The Great Lakes see the impact of climate change: “The highs are getting higher and the lows are getting lower”
More intense storms, fueled by climate change, are battering shorelines and cities throughout the Great Lakes, pulling the land right out from under some homes.
“Cities like Chicago, Milwaukee, Detroit, Cleveland, they all have to adapt to this,” said Melissa Scanlan, director of the Center for Water Policy at the University of Wisconsin, Milwaukee.
Milwaukee sits on Lake Michigan, which has swung from record-low water levels in 2013 to record highs the past few years.
“The highs are getting higher and the lows are getting lower,” Scanlan said. “I’m most concerned about flooding and sewage contaminating the drinking water supply for millions of people.”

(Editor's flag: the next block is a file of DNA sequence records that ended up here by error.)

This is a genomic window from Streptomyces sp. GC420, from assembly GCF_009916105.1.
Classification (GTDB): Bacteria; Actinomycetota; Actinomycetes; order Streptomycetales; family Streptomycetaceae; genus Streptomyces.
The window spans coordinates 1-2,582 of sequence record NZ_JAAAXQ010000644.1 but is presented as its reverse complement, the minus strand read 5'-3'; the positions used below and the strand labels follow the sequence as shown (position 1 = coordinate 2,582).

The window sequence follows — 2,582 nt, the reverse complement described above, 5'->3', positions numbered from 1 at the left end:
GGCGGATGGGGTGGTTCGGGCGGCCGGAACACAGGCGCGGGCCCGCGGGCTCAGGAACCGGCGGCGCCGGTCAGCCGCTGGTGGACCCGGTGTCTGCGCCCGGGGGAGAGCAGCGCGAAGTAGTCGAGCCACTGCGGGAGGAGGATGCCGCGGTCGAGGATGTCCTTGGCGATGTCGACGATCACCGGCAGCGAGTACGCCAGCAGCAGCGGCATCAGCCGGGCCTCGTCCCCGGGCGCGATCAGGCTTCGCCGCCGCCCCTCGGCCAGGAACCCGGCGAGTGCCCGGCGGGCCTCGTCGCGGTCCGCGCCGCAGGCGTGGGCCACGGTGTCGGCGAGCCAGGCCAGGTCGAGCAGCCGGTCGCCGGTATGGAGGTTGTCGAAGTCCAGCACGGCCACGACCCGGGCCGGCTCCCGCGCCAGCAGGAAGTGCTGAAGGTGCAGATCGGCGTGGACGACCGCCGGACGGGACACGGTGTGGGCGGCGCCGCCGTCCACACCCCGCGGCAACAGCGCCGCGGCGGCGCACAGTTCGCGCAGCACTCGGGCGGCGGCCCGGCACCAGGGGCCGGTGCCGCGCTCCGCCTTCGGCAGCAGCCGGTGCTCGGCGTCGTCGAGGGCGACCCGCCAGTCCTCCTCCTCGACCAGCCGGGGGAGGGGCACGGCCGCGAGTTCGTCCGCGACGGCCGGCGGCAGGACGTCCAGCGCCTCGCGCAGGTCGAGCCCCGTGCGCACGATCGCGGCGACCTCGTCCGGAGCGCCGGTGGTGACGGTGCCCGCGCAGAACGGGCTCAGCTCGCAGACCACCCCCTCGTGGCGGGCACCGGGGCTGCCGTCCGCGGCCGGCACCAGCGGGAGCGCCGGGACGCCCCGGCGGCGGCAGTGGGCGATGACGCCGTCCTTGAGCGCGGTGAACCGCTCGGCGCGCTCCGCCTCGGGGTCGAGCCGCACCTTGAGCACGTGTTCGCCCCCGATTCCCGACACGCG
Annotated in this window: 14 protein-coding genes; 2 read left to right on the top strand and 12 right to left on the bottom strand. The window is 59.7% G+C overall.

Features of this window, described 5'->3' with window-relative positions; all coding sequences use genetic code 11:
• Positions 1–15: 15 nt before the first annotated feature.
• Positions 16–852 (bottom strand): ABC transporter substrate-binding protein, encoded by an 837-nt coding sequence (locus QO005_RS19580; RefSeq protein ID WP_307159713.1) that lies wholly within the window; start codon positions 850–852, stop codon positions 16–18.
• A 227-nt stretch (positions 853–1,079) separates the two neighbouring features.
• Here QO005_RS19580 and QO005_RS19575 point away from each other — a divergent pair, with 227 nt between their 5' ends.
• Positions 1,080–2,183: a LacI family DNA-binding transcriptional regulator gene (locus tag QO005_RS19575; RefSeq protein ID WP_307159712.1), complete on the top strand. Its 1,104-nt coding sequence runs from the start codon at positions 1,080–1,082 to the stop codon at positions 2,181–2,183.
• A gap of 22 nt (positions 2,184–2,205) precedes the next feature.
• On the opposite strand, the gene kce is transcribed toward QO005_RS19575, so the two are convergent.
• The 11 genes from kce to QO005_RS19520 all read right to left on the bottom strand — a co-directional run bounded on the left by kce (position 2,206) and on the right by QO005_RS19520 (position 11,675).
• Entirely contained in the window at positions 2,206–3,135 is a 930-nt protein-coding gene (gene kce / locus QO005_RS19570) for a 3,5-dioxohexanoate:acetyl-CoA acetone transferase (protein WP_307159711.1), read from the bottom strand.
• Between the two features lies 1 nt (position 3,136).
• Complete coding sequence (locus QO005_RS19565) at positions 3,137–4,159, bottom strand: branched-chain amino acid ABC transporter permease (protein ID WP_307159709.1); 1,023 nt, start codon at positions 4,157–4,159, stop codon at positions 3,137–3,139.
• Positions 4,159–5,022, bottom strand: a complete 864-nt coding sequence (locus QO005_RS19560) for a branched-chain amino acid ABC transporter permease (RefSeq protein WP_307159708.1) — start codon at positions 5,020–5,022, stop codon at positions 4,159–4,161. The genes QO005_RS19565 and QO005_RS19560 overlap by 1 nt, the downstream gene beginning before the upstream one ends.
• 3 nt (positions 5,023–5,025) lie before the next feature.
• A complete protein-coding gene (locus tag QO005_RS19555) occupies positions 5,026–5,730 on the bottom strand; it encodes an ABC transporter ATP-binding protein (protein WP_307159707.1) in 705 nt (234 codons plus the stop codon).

Sewage can get dumped into Lake Michigan when intense storms overwhelm Milwaukee’s stormwater systems. The area’s sewerage district is replacing concrete channels built in the 1960s with more natural creeks to try to prevent future flooding.
Marquette, Michigan, spent $3 million to rebuild a shattered stretch of road 300 feet away from its increasingly unpredictable neighbor, Lake Superior.
“Lake erosion really got the best of it,” said Dennis Stachewicz, who is planning director for the city. “Ultimately it failed because nature caught up with us.”
But with access to so much fresh water and without the hurricanes and wildfires ravaging other parts of the country, the Great Lakes region is still considered somewhat of a climate haven.
With the right solutions, Stachewicz said, they hope to weather the storm. “Change is occurring and we probably need to be prepared for it,” he said.